With so many different health insurance plans on the market, it can be difficult to know which one is right for you and your family. There are a lot of things to consider when making your decision, but understanding some key terms will help you make an informed choice. Here are four key terms to keep in mind when comparing health care plans.
Your co-pay is a flat rate you pay for a covered medical service whenever you receive the service. For example, if you have a $20 co-pay for a doctor's visit, you will pay $20 every time you see the doctor, regardless of the cost of the visit. This amount is paid before any insurance coverage kicks in. Depending on your policy, there may or may not be additional charges for that visit.
Your deductible is the amount you must pay on your own for a medical procedure or service before your medical insurance company pays for anything. For example, if you have a $1,500 deductible, you will need to pay the first $1,500 of any medical expenses yourself before your insurance company steps in. You may meet your deductible at the beginning of the year if you have an appointment with a specialist with multiple expensive tests, or you may have a relatively healthy year and not even hit your deductible.
Once your deductible has been met, one of two things will happen. If you have a traditional plan, your insurance will start paying for any additional medical expenses for the year at 100 percent coverage. Or, if you have a co-insurance, your co-insurance will be activated.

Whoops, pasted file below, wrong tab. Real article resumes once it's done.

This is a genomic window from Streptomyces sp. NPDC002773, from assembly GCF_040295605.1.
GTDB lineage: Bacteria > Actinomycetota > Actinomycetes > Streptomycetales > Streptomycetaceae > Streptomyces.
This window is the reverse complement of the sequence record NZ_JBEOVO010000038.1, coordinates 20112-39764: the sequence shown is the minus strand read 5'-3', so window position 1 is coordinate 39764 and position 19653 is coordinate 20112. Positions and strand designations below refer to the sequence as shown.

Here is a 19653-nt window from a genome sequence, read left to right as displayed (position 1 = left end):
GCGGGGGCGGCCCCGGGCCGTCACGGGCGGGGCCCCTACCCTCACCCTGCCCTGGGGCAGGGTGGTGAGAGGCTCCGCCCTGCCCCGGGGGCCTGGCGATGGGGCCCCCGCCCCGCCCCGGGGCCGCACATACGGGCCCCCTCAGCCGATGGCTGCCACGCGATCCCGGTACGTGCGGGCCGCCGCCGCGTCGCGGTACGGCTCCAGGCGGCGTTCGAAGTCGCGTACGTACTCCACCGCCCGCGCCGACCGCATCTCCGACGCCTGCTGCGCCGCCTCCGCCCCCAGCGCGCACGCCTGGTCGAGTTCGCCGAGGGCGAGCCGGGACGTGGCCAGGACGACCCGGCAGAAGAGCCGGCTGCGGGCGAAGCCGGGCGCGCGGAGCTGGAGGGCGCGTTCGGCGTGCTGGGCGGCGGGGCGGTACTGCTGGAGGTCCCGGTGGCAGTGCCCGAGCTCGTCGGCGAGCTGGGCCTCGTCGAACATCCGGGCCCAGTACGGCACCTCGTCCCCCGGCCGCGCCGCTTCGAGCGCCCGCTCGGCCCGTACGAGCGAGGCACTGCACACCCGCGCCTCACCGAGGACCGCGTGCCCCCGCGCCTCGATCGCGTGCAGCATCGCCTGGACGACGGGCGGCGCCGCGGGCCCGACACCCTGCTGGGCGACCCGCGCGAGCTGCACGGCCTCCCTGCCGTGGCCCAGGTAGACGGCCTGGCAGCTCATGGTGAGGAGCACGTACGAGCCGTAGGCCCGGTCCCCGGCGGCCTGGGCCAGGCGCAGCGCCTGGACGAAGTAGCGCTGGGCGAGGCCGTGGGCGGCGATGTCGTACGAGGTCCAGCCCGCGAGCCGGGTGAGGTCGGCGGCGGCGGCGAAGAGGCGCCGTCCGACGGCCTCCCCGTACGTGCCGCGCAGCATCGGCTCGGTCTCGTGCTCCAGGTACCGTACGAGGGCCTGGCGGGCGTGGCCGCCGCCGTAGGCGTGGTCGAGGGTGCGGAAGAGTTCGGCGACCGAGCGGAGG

Co-insurance is your share of the costs of a particular medical procedure, typically expressed as a percentage. For example, if you have 80/20 co-insurance, it simply means that you will be responsible for paying 20 percent of the bill, while your insurance company will pay the remaining 80 percent.
Your out-of-pocket max is the most you will have to pay during a policy period for medical expenses, including co-pays, deductibles, and co-insurance. Once you reach your out-of-pocket max, your insurance company will pay 100 percent of all covered medical expenses for the rest of the policy period. Most policies have a per-person max as well as a per-family max.
Making decisions about health insurance can be difficult, but understanding some key terms will help you make an informed choice. Be sure to keep these four terms in mind when comparing health insurance plans, and you'll be one step closer to finding the perfect health insurance plan for you and your family.